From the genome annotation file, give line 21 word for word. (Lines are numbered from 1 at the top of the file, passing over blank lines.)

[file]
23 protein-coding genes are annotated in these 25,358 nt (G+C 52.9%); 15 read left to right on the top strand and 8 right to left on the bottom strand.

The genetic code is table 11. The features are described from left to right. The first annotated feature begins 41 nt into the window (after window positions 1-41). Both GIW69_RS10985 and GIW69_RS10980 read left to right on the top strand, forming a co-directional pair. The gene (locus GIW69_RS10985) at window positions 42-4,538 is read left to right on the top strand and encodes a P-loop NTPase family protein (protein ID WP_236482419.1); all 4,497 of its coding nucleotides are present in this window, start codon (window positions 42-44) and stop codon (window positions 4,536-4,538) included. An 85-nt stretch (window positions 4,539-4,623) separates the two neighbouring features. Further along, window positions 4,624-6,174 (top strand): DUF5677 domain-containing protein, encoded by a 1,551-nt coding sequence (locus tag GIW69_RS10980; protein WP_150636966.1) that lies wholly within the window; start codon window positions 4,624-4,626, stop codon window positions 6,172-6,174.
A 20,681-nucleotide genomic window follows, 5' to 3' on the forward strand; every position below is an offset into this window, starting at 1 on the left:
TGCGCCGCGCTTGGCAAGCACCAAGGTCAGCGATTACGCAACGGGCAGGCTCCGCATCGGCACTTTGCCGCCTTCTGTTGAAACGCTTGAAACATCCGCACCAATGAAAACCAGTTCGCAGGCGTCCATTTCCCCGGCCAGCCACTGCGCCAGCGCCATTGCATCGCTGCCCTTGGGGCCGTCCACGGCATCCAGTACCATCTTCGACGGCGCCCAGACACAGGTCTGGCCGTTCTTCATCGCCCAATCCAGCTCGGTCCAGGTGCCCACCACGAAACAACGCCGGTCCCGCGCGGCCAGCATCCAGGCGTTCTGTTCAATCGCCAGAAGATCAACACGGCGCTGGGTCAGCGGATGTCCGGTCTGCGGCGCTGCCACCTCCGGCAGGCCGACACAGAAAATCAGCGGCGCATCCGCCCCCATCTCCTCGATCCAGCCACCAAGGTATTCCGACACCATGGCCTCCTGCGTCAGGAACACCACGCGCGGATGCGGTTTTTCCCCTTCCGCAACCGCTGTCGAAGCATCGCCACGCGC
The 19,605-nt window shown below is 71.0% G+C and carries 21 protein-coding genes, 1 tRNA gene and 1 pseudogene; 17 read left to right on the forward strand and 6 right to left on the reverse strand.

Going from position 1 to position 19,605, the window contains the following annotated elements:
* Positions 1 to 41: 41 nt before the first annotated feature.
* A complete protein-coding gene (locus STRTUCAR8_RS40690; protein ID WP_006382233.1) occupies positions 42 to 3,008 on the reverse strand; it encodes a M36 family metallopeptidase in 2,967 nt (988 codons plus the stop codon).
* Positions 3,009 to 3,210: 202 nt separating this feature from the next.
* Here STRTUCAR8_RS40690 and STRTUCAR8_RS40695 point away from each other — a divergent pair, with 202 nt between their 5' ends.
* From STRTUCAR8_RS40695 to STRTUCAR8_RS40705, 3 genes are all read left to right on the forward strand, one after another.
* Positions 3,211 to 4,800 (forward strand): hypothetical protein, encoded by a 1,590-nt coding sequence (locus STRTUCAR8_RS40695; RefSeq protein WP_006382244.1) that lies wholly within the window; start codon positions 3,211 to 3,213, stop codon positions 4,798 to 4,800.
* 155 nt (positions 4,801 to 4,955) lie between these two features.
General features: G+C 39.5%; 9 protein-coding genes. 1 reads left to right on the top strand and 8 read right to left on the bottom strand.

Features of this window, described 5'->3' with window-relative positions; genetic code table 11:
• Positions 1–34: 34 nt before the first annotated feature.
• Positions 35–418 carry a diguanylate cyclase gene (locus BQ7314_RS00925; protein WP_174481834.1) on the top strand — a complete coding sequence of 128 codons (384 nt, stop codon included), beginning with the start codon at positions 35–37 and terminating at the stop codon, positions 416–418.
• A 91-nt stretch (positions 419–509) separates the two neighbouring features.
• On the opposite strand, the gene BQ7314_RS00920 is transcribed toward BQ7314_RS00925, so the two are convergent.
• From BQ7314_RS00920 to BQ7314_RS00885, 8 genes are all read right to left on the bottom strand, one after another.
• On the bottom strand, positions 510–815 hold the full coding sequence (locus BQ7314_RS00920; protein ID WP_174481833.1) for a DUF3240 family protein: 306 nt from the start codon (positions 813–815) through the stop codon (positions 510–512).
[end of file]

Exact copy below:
• On the bottom strand, positions 510–815 hold the full coding sequence (locus BQ7314_RS00920; protein ID WP_174481833.1) for a DUF3240 family protein: 306 nt from the start codon (positions 813–815) through the stop codon (positions 510–512).